Wednesday, March 09, 2011

"Don't hate the player, hate the game."

This is the first in a series of posts, written in order to articulate some of my core values and beliefs. I'll start with the famous one by Ice T: “Don’t hate the player, hate the game.”


Pointing out flawed individuals is easy. Designing remedies to the systems that allows bad behavior to flourish is more difficult.

Hating players is easy. Hating the game, and trying to fix it, is much harder.

Let me list some rules of the game that don’t get front-page headlines in the Wisconsin and New Jersey teacher wars.

- The almost-complete lack of monitoring in the teaching profession.
- Lack of constructive feedback. (My roommate, a third-year teacher, showed me his evaluation form – he was evaluated once a year, for 15 minutes on five vague categories)
- No commonly, frequently used metrics for comparison.
- No effect on pay based on performance.
- No ability to dismiss poor performers.
- Little ability to innovate due to low competition (public schools have huge advantage unless a voucher system is allowed).
- Structural rigidity – workers are attached to particular employer for long amounts of time, which generally discourages innovation.
- Lack of exit option for dissatisfied parents.
- Resulting parental lack of voice and influence in the system. Dissatisfied parents have to raise a lot of noise in the right way to achieve anything. Cost of change is high, so less change happens.

People say that “the schools need more money and [Governor X] won’t give any.” They say that “my daughter isn’t learning math.” They say "Randi Weingartener wouldprotect a dead body in the classroom .” They say that “the school board is heartlessly cutting all the extracurricular programs.”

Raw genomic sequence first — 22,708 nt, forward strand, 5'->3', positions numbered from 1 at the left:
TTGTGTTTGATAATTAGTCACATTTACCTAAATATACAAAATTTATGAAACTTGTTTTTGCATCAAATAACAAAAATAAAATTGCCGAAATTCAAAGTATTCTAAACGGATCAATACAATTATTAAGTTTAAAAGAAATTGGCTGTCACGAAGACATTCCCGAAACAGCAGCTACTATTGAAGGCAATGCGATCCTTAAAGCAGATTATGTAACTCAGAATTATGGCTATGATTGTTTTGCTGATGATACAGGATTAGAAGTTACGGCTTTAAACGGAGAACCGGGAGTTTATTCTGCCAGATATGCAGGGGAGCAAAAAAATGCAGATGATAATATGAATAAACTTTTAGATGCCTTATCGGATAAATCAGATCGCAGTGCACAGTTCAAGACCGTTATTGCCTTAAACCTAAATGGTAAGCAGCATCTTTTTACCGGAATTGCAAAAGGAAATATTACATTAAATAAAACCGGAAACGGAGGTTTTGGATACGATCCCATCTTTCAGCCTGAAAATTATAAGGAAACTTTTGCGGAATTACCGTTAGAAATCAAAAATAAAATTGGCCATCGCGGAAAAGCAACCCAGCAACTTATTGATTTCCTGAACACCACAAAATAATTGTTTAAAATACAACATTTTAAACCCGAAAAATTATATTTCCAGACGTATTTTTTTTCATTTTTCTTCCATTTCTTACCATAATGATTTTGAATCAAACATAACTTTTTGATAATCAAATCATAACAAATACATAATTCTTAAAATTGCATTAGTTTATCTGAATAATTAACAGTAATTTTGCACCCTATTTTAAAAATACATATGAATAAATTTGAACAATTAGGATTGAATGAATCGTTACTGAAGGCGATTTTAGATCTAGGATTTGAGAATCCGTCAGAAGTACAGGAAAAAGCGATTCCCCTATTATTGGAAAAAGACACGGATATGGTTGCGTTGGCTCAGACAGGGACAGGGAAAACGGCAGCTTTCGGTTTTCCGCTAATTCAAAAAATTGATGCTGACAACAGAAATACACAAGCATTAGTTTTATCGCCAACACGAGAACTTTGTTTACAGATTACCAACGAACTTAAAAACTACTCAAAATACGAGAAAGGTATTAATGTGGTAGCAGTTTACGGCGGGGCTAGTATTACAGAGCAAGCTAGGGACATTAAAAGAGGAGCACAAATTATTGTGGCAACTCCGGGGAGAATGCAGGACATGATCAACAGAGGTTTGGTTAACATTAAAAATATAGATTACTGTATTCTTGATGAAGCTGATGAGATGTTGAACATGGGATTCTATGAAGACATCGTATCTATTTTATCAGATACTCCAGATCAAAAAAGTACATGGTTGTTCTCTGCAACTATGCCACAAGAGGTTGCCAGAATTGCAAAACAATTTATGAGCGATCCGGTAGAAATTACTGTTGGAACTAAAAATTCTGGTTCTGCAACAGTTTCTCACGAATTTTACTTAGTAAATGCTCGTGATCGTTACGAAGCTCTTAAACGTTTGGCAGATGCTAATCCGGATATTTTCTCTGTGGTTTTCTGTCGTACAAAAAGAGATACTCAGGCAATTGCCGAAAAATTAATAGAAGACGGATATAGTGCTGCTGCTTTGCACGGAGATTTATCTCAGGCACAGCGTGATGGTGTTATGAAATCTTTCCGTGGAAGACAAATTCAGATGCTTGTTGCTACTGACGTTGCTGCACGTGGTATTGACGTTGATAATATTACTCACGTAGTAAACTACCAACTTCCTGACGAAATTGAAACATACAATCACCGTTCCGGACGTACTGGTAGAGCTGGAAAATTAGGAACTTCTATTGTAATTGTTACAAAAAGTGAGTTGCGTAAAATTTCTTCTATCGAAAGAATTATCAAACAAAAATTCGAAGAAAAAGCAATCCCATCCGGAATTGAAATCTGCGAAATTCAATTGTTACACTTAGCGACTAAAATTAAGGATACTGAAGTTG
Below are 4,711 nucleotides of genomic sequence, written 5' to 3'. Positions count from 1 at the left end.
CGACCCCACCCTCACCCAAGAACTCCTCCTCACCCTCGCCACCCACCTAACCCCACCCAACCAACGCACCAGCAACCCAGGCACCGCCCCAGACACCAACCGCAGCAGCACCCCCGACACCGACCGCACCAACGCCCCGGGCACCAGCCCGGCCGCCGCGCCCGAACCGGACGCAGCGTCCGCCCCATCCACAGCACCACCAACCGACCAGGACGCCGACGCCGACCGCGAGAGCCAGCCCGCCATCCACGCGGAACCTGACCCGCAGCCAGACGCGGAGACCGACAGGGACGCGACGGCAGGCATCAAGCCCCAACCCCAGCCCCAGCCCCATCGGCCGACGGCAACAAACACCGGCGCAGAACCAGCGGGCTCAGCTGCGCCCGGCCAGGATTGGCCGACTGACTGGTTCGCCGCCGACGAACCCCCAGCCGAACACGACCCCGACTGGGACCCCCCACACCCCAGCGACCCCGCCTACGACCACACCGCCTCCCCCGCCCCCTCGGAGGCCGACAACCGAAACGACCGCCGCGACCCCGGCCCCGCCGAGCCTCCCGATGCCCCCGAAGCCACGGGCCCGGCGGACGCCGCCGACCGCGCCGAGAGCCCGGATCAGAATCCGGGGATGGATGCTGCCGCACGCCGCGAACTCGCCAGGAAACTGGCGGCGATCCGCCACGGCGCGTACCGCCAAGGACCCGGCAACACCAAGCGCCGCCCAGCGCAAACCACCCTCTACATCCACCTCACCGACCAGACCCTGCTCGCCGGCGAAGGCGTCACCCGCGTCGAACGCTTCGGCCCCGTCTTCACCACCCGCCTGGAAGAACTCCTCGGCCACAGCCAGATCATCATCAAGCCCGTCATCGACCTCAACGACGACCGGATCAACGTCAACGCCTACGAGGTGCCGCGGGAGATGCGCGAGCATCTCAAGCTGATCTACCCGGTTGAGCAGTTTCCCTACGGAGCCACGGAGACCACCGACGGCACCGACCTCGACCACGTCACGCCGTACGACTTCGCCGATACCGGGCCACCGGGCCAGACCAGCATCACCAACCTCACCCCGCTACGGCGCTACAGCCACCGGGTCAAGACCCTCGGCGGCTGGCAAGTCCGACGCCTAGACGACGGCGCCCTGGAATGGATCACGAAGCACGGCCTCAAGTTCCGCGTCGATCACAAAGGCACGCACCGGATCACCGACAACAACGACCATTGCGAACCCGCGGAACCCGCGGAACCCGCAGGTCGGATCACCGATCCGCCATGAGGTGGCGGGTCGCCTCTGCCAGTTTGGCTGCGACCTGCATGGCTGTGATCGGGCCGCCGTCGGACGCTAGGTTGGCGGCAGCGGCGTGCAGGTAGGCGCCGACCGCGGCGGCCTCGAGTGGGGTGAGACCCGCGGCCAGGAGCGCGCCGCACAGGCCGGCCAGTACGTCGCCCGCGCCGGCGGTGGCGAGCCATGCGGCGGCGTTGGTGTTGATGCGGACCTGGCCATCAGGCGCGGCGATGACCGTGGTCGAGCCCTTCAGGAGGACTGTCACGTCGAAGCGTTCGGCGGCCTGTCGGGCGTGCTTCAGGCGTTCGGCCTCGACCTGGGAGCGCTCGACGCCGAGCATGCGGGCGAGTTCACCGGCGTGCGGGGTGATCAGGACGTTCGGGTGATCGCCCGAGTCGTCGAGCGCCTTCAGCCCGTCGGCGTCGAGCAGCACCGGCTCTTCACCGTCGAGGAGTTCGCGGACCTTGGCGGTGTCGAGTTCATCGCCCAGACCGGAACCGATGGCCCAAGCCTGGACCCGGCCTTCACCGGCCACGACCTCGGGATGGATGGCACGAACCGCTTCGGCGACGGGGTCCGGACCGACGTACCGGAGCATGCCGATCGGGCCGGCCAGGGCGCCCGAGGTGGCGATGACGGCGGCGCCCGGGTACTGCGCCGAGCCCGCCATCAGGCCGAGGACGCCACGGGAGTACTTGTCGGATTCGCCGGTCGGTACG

Key mistake: they are hating the players.

Public schools’ near-monopoly in educational institutions reduces effectiveness and stifles innovation. Teachers’ unions’ near-monopoly on education personnel reduces effectiveness and stifles innovation.

This is the game. If you want to hate something, please hate the game. And then, even more, try to fix it.

(A side note. You can often play this up several levels.

Don’t hate the guy on the SWAT team that pulled the trigger and killed an innocent guy, don’t even hate the detective that led the case, hate the criminalization of gambling.

Don’t hate the guy that’s too scared to testify in a murder case, hate “Stop Snitchin.’” But don’t stop there. Hate the lack of trust between police and minority communities that spawned “Stop Snitchin’”. Hate the incentive system that lets corrupt cops run rackets, hate the war on drugs that gives gangs power in the first place, hate the cultural acceptance of bad behavior.)

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